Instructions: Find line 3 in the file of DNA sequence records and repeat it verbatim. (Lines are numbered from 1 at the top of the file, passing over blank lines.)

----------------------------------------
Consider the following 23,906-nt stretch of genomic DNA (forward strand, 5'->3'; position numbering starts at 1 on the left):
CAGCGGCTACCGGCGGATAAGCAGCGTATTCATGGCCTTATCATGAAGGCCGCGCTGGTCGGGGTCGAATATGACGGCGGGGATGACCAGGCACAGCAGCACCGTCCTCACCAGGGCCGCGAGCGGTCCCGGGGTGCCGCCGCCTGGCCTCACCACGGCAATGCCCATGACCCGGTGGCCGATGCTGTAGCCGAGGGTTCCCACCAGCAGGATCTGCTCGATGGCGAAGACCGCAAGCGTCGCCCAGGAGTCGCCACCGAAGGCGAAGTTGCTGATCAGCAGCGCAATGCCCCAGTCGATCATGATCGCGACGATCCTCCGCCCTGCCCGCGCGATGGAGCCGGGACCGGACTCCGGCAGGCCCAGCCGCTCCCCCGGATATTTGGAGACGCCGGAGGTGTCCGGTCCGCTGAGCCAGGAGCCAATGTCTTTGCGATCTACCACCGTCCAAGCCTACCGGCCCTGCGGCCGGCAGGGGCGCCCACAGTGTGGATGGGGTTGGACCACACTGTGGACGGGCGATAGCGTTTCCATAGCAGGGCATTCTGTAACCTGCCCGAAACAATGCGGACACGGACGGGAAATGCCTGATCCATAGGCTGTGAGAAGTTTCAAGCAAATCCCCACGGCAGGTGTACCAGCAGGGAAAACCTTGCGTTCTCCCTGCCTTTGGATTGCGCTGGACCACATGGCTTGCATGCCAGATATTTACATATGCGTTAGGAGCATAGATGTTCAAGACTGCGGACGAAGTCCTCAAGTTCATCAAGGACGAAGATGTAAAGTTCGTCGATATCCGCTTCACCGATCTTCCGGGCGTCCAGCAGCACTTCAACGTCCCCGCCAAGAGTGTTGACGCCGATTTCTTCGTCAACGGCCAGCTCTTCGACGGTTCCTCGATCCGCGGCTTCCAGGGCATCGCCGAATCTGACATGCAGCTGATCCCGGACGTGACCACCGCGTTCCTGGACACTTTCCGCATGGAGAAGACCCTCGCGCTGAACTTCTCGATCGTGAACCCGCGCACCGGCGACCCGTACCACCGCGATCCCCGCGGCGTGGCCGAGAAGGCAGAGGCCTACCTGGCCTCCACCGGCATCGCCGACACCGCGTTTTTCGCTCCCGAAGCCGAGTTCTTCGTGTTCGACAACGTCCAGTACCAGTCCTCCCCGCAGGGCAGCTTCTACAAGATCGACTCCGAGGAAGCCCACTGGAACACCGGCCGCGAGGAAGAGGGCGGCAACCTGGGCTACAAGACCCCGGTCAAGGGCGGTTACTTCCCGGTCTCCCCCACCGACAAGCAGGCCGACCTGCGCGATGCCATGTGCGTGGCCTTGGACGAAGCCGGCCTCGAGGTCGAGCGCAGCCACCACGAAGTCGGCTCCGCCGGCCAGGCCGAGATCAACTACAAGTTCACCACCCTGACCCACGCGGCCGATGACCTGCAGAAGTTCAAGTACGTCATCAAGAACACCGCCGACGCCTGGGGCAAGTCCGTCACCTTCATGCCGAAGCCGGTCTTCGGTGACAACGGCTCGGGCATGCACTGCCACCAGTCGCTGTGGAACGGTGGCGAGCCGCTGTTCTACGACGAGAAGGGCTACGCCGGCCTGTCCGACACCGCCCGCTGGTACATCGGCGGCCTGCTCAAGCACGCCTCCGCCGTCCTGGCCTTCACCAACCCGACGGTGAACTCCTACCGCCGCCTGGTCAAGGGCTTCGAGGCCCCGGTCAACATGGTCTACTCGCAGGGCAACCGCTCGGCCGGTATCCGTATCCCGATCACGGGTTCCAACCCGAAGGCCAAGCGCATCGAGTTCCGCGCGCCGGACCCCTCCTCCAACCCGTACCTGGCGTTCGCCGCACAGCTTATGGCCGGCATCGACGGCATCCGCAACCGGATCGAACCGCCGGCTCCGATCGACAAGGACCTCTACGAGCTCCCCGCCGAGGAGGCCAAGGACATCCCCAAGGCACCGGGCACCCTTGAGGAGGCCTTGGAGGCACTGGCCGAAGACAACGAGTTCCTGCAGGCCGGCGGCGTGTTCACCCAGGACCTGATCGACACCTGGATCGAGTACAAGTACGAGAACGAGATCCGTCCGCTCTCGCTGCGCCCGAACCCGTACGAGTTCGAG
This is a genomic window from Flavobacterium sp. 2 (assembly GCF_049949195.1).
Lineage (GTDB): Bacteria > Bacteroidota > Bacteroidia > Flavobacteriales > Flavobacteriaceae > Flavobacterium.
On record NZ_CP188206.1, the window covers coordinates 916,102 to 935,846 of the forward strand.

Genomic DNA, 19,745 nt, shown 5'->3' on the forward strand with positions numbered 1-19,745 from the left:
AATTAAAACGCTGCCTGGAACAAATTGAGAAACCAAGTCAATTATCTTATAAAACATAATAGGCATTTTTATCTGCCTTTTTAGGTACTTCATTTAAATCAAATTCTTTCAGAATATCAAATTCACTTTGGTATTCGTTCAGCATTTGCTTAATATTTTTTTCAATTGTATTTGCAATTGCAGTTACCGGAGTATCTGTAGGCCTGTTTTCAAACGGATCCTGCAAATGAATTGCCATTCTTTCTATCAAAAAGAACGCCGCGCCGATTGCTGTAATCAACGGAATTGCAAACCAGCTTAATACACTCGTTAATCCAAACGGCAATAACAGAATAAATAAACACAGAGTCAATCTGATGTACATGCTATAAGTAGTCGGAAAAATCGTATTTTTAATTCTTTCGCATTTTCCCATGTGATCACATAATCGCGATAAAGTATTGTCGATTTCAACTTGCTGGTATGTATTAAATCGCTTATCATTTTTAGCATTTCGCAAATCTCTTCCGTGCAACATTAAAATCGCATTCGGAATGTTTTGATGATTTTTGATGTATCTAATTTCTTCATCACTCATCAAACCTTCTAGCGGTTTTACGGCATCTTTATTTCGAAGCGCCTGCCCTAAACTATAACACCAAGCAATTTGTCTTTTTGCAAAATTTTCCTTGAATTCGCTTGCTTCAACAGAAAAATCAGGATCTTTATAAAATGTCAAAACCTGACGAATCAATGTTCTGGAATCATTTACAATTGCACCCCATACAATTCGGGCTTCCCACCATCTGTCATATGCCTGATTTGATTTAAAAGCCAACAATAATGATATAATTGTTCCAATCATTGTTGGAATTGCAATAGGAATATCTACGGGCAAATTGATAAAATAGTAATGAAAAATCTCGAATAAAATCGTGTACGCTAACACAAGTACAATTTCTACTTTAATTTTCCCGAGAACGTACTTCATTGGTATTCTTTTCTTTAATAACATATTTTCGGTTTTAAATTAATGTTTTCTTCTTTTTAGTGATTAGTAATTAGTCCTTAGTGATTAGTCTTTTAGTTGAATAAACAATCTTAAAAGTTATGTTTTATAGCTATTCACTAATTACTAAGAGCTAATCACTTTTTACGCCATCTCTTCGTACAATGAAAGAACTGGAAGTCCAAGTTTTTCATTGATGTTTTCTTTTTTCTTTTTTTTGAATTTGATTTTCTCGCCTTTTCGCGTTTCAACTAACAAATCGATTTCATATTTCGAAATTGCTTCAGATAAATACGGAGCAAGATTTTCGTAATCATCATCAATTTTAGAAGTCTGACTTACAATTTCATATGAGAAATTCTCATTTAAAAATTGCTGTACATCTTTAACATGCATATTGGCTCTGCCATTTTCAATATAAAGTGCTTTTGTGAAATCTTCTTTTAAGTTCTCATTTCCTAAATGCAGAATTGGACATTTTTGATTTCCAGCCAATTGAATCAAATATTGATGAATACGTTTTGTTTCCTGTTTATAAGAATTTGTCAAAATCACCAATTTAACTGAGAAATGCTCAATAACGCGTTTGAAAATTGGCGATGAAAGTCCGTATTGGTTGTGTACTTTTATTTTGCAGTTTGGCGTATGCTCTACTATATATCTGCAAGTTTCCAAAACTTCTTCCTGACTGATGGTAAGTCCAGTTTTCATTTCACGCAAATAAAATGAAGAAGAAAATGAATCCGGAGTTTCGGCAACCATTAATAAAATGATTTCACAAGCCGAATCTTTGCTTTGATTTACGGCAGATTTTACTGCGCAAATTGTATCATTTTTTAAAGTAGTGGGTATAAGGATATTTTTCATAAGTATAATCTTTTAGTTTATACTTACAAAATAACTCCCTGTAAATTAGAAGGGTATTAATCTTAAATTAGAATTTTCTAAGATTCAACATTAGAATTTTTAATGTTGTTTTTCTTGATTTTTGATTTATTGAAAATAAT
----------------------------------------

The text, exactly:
This is a genomic window from Flavobacterium sp. 2 (assembly GCF_049949195.1).